Winter Squash Polenta ♥

What a brilliant combination, roasted squash and creamy polenta!

The recipe called for instant polenta but to avoid a grocery run on a stormy day, I made polenta from scratch for the first time! What a breeze. Just cornmeal and water and salt -- and a wooden spoon, for stirring. I checked several techniques, then decided to follow one that took a little longer but required less hands-on time, just a good stir every five minutes. I claim no expertise in polenta but this polenta was easy -easy to make and tasted great.


Hands-on time: sorry, completely lost track on this one, maybe 30 minutes?
Time to table: sorry, this one too
Makes about 4 cups

2 - 3 pounds winter squash, washed (I used a small butternut and a medium buttercup)
Olive oil
Salt & pepper

Set oven to 400F. Carefully (so not to lose a finger) cut the squash in half either lengthwise or crosswise. Scoop out the seeds and discard. Rub olive oil on the flesh, season with salt and pepper, then place cut-side down on a baking sheet. Place in the oven, even if not fully preheated. Roast until a knife easily inserts into the thickest part of the flesh, about an hour. (If the squash halves are of different thicknesses and varieties and moisture levels, they will likely finish at different times. I set a timer for 30 minutes, then check every 5 - 10 minutes until all the pieces are done. If the squash exudes a lot of liquid, pour it off otherwise it will scorch.) Let cool a bit. Scoop out the flesh and mash with a potato masher or a fork. I used about 3 cups cooked squash, more would be fine, less would make this very much a "starch" versus a "vegetable".

2 cups water
1/2 teaspoon kosher salt
1/2 cup coarse stone-ground cornmeal (I love the Bob's variety, often kept with the specialty bread flours)

4 tablespoons unsalted butter
8 ounces fresh Parmesan, grated with ribbon microplane (for larger pieces), some reserved
Salt & pepper

Bring the water to a boil in a medium non-stick saucepan on MEDIUM. Stir in the salt. Slowly stir in the cornmeal with a whisk. Reduce heat to MEDIUM LOW, cover and set timer for 5 minutes. When timer goes off, check to see if it's cooking at a slow simmer, adjust heat accordingly and whisk gently for a minute. Repeat every 5 minutes, adjusting temperature and whisking. When it thickens, uncover and stir for 2 - 3 minutes. Stir in the butter and (most of the) Parmesan and stir til melted and glossy. Stir in the cooked squash and combine well. Taste and adjust seasonings. Transfer to a greased baking dish. [If you're cooking ahead, stop here and refrigerate. Return to room temperature.] Top with reserved Parmesan. Bake at 350F for 60 minutes.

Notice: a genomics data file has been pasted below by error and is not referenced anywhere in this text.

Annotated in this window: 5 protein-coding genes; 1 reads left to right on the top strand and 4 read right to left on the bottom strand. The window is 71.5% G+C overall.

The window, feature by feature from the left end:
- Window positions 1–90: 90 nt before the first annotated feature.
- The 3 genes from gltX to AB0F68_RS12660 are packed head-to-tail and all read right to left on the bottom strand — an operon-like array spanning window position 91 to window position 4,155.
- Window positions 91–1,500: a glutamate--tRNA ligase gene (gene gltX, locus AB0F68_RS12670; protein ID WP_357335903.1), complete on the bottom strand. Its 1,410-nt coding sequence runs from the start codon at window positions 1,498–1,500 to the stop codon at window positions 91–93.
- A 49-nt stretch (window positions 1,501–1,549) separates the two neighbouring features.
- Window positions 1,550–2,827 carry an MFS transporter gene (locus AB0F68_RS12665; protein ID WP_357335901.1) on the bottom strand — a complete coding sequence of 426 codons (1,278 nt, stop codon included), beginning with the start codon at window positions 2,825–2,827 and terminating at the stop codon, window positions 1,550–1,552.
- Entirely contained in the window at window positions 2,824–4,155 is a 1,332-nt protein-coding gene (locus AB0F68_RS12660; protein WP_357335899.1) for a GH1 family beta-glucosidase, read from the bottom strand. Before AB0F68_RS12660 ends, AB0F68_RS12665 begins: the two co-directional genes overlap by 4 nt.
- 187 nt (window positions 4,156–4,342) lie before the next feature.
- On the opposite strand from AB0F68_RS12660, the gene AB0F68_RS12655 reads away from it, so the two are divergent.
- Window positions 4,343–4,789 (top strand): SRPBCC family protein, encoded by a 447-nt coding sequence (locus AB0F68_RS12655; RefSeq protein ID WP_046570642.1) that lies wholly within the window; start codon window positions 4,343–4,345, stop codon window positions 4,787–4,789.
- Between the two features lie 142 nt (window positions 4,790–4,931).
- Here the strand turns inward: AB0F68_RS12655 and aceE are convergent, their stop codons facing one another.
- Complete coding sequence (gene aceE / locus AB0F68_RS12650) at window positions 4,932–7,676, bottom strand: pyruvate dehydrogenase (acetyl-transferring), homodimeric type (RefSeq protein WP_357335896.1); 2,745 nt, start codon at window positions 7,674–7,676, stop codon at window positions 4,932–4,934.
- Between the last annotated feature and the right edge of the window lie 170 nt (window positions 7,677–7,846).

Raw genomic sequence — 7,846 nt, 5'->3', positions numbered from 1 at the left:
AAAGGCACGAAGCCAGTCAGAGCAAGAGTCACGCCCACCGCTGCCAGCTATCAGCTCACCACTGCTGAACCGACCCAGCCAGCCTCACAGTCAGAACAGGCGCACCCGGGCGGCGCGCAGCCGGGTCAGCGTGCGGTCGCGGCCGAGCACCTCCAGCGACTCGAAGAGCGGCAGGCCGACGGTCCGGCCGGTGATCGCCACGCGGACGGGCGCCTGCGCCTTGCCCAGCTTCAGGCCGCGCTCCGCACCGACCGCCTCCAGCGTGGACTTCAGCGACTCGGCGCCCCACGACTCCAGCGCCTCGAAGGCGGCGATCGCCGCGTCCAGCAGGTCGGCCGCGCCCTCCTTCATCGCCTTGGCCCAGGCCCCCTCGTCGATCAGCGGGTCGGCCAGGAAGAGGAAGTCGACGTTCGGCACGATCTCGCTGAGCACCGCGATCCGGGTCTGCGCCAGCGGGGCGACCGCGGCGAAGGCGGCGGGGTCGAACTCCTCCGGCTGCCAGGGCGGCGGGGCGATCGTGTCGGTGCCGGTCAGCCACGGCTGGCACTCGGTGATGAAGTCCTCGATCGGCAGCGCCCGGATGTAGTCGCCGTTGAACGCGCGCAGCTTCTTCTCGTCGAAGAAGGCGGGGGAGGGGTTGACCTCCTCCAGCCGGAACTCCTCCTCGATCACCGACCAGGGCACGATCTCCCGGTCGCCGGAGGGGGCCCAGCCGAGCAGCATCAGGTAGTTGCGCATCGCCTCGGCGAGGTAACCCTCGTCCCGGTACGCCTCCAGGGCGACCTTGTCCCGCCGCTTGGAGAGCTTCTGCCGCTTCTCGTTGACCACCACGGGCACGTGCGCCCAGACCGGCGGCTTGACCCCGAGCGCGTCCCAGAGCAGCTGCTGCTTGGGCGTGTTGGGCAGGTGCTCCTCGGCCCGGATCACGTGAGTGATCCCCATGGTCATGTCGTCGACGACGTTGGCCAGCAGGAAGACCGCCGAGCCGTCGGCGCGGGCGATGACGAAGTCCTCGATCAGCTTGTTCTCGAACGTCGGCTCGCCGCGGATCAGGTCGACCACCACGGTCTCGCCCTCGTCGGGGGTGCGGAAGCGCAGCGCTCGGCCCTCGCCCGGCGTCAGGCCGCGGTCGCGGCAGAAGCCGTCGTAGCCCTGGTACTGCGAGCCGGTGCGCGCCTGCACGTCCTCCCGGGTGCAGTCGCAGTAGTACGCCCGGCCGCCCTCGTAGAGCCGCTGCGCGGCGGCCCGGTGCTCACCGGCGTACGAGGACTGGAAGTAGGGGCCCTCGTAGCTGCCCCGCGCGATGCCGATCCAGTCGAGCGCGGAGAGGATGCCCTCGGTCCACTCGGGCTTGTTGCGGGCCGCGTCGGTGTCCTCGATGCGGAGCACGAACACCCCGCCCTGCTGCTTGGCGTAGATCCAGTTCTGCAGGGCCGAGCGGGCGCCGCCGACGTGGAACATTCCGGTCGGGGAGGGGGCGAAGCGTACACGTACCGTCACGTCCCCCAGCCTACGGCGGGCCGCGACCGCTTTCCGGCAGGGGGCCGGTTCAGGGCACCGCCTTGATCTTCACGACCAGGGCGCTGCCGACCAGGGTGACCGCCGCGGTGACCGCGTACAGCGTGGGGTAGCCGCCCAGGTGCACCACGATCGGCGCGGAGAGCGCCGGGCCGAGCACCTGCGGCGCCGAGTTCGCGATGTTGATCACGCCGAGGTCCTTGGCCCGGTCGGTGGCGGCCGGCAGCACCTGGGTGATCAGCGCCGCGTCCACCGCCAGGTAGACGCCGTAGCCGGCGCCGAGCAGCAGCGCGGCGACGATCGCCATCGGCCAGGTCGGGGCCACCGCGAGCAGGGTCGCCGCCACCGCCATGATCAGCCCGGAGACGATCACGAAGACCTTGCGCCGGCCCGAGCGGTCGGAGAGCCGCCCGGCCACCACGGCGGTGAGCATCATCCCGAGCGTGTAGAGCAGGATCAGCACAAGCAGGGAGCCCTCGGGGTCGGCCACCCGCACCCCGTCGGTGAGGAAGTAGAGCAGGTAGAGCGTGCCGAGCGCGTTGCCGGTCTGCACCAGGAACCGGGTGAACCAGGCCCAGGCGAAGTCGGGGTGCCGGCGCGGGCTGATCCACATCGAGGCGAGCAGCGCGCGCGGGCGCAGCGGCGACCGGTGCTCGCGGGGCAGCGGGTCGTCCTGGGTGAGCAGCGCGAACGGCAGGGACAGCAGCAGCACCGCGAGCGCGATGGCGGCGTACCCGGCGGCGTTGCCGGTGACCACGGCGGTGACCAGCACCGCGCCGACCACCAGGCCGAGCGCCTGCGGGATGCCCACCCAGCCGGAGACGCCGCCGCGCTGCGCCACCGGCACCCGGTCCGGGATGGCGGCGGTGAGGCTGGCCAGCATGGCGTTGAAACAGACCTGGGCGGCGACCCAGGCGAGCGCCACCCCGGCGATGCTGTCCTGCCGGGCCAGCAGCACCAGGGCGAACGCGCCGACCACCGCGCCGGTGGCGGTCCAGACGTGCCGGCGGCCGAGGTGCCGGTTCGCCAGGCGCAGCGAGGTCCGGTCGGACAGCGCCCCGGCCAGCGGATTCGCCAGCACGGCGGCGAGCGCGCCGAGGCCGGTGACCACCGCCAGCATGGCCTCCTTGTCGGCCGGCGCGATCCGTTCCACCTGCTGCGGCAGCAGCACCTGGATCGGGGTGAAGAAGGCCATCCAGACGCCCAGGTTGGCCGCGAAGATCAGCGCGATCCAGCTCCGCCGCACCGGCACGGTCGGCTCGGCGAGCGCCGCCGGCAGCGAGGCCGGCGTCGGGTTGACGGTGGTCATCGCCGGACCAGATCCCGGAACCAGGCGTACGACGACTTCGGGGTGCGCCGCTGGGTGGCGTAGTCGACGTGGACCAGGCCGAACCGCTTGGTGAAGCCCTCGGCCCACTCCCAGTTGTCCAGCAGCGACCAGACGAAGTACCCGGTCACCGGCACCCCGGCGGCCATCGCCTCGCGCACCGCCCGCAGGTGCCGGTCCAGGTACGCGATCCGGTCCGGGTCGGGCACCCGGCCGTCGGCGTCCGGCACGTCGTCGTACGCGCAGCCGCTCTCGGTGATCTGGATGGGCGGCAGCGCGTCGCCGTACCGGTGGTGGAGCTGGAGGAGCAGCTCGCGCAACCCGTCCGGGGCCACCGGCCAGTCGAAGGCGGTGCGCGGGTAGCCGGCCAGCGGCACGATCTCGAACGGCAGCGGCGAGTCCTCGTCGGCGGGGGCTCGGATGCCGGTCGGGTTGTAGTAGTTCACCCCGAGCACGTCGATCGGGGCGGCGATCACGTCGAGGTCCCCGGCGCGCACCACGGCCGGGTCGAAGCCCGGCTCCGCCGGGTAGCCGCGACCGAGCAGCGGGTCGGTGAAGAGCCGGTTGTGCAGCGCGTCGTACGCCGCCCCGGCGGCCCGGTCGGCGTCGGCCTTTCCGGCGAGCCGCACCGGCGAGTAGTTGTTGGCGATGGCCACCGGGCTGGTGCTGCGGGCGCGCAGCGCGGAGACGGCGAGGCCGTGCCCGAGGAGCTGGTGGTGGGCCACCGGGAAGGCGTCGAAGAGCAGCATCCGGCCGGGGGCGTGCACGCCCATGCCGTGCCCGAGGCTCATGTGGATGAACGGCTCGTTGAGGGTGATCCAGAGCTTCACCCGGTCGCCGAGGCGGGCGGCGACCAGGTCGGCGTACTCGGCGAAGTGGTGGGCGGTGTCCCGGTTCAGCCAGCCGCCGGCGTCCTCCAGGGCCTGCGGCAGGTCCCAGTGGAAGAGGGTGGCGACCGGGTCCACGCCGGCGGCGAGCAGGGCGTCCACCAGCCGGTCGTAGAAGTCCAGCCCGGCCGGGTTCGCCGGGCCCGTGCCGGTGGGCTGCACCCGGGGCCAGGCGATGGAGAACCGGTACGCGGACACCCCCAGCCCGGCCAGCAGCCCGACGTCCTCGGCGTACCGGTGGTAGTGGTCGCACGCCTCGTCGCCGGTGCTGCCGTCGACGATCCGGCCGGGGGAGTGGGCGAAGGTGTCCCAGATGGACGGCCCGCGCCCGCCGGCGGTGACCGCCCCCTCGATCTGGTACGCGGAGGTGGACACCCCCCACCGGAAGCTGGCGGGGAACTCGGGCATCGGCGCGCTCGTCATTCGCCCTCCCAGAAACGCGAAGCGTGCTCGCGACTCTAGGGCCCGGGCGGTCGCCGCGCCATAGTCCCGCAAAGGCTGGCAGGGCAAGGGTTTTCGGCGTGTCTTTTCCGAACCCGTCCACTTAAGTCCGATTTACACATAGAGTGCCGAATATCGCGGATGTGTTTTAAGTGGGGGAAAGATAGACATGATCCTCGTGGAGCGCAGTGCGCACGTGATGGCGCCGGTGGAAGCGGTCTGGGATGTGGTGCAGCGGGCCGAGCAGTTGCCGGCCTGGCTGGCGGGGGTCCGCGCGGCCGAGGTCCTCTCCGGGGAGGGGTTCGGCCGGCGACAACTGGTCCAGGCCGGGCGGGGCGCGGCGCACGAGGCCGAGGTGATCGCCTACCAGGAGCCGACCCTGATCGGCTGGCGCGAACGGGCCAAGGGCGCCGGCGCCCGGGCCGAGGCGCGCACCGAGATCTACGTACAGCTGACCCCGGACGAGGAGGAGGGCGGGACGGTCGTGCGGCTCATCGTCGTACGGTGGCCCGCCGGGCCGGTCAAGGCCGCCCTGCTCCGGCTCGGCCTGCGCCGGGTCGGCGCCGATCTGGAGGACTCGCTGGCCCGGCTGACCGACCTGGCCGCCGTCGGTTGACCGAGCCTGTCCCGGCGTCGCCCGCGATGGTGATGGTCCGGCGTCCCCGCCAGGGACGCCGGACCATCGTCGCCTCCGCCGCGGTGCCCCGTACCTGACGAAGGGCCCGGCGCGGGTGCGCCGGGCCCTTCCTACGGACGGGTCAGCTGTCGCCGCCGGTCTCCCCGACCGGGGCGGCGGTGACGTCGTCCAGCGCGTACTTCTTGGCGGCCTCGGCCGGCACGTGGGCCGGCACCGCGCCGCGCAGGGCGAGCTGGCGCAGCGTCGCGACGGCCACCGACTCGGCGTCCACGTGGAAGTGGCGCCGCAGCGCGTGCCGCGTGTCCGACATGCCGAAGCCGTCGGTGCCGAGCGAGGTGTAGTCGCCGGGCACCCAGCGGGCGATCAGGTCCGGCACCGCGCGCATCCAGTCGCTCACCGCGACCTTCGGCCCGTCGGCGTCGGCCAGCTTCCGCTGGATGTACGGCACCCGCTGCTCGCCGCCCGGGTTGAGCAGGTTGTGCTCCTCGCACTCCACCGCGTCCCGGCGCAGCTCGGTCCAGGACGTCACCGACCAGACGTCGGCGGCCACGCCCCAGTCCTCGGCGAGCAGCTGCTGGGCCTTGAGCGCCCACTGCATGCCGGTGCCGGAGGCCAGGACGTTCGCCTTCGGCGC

TWO OR THREE DAYS BEFORE Roast the squash.
DAY BEFORE Cook the polenta and assemble the dish, then refrigerate.
DAY OF Return to room temperature before baking.

LEFTOVERS To reheat leftovers, just warm in a saucepan.

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a long-time family favorite
~ Squash Puff ~
squash with some spike
~ Curried Squash ~
for small gatherings
~ Acorn Squash with Quinoa & Cherries ~

2006 collection
~ Thanksgiving vegetable recipes ~

© Copyright Kitchen Parade 2006

Alanna Kellogg
Alanna Kellogg

A Veggie Venture is home of "veggie evangelist" Alanna Kellogg and the famous asparagus-to-zucchini Alphabet of Vegetables.


  1. My granddaughter went to our local farm a few weeks ago and picked out a dozen different winter squash (I think she was looking for pink ones -- her favorite color!). Of course they outlived their usefulness as toys rather quickly, so I've ended up with the entire collection. Now I know what to do with them. Thanks for the recipe.

  2. What a great idea...I've been dying to try to make some polenta!

  3. Lydia ~ Purple potatoes, pink squash, why not?!

    Jeff ~ Twas easy!

  4. That looks wonderful. I'm a huge polenta fan. I learned a very easy way to make polenta from an Italian chef. You cook your polenta in a double boiler over boiling water. You rarely have to stir it at all. And it tastes just as good as if you stood there patiently stirring!

  5. Alanna, I've done a winter squash risotto but never a winter squash polenta. I'm going to try this. Great blog!

  6. This sounds wonderful.
    Great concept. Can't wait to try it.

  7. Alanna, Did you use Bob's Red Mill corn meal? I love all their products too.

  8. Yummy. I never would have thought of this.

  9. Sher ~ Great tip. I was feeling lazy enough that getting out the double boiler seemed harder than stirring every 5 minutes. Oh dear!

    Carla ~ I've yet to make my own risotto! Some day soon!

    Faith ~ It's a keeper!

    Glenna ~ Probably, I buy Bob's Red Mill products all the time. But I transferred everything to plastic bags a few months ago and didn't keep the label so am not sure.

    Peabody ~ It's inspired, no doubt!

    Thanks all, for the encouragement!

    - AK


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Thank you for taking a moment to write! I read each and every comment, for each and every recipe, whether a current recipe or a long-ago favorite. If you have a specific question, it's nearly always answered quick-quick. ~ Alanna